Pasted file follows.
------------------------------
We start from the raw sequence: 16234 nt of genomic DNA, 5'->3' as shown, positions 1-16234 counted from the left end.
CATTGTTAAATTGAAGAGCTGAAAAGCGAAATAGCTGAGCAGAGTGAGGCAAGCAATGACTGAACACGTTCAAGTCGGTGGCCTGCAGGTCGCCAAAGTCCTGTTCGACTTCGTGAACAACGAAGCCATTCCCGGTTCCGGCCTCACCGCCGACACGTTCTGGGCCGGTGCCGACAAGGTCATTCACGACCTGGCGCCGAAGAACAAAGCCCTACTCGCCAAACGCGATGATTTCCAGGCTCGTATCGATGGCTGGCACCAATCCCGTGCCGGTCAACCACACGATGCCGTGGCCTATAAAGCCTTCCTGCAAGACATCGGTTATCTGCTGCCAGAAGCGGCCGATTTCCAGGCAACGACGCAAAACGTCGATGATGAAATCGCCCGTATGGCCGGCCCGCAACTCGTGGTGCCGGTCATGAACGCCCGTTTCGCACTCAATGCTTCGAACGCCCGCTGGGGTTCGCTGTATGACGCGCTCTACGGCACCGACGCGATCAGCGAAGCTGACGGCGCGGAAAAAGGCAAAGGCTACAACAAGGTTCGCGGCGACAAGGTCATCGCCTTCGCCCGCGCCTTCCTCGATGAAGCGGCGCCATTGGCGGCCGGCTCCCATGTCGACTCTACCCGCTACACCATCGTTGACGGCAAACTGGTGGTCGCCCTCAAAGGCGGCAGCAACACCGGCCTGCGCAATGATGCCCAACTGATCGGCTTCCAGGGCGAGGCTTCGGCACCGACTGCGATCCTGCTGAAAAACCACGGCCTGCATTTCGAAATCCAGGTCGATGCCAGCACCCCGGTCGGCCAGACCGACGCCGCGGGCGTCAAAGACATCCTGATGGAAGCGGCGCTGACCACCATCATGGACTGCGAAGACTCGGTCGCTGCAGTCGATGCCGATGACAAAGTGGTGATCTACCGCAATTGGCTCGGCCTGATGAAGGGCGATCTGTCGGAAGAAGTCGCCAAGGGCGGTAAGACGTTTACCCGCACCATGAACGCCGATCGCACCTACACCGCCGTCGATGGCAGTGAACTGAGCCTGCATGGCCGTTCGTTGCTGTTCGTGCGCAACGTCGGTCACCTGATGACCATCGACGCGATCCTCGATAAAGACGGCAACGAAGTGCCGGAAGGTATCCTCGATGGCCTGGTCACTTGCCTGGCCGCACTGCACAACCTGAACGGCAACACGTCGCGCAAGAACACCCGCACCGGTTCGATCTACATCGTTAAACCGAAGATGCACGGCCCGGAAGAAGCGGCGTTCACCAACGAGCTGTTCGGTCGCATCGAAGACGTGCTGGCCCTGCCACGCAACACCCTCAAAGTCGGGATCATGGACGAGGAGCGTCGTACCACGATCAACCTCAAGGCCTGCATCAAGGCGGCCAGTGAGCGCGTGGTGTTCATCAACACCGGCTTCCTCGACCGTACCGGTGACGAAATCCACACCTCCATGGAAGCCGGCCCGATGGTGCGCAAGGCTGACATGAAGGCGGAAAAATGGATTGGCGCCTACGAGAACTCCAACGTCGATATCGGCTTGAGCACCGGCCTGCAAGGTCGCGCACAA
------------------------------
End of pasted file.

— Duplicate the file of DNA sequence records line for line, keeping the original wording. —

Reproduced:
We start from the raw sequence: 16234 nt of genomic DNA, 5'->3' as shown, positions 1-16234 counted from the left end.
CATTGTTAAATTGAAGAGCTGAAAAGCGAAATAGCTGAGCAGAGTGAGGCAAGCAATGACTGAACACGTTCAAGTCGGTGGCCTGCAGGTCGCCAAAGTCCTGTTCGACTTCGTGAACAACGAAGCCATTCCCGGTTCCGGCCTCACCGCCGACACGTTCTGGGCCGGTGCCGACAAGGTCATTCACGACCTGGCGCCGAAGAACAAAGCCCTACTCGCCAAACGCGATGATTTCCAGGCTCGTATCGATGGCTGGCACCAATCCCGTGCCGGTCAACCACACGATGCCGTGGCCTATAAAGCCTTCCTGCAAGACATCGGTTATCTGCTGCCAGAAGCGGCCGATTTCCAGGCAACGACGCAAAACGTCGATGATGAAATCGCCCGTATGGCCGGCCCGCAACTCGTGGTGCCGGTCATGAACGCCCGTTTCGCACTCAATGCTTCGAACGCCCGCTGGGGTTCGCTGTATGACGCGCTCTACGGCACCGACGCGATCAGCGAAGCTGACGGCGCGGAAAAAGGCAAAGGCTACAACAAGGTTCGCGGCGACAAGGTCATCGCCTTCGCCCGCGCCTTCCTCGATGAAGCGGCGCCATTGGCGGCCGGCTCCCATGTCGACTCTACCCGCTACACCATCGTTGACGGCAAACTGGTGGTCGCCCTCAAAGGCGGCAGCAACACCGGCCTGCGCAATGATGCCCAACTGATCGGCTTCCAGGGCGAGGCTTCGGCACCGACTGCGATCCTGCTGAAAAACCACGGCCTGCATTTCGAAATCCAGGTCGATGCCAGCACCCCGGTCGGCCAGACCGACGCCGCGGGCGTCAAAGACATCCTGATGGAAGCGGCGCTGACCACCATCATGGACTGCGAAGACTCGGTCGCTGCAGTCGATGCCGATGACAAAGTGGTGATCTACCGCAATTGGCTCGGCCTGATGAAGGGCGATCTGTCGGAAGAAGTCGCCAAGGGCGGTAAGACGTTTACCCGCACCATGAACGCCGATCGCACCTACACCGCCGTCGATGGCAGTGAACTGAGCCTGCATGGCCGTTCGTTGCTGTTCGTGCGCAACGTCGGTCACCTGATGACCATCGACGCGATCCTCGATAAAGACGGCAACGAAGTGCCGGAAGGTATCCTCGATGGCCTGGTCACTTGCCTGGCCGCACTGCACAACCTGAACGGCAACACGTCGCGCAAGAACACCCGCACCGGTTCGATCTACATCGTTAAACCGAAGATGCACGGCCCGGAAGAAGCGGCGTTCACCAACGAGCTGTTCGGTCGCATCGAAGACGTGCTGGCCCTGCCACGCAACACCCTCAAAGTCGGGATCATGGACGAGGAGCGTCGTACCACGATCAACCTCAAGGCCTGCATCAAGGCGGCCAGTGAGCGCGTGGTGTTCATCAACACCGGCTTCCTCGACCGTACCGGTGACGAAATCCACACCTCCATGGAAGCCGGCCCGATGGTGCGCAAGGCTGACATGAAGGCGGAAAAATGGATTGGCGCCTACGAGAACTCCAACGTCGATATCGGCTTGAGCACCGGCCTGCAAGGTCGCGCACAA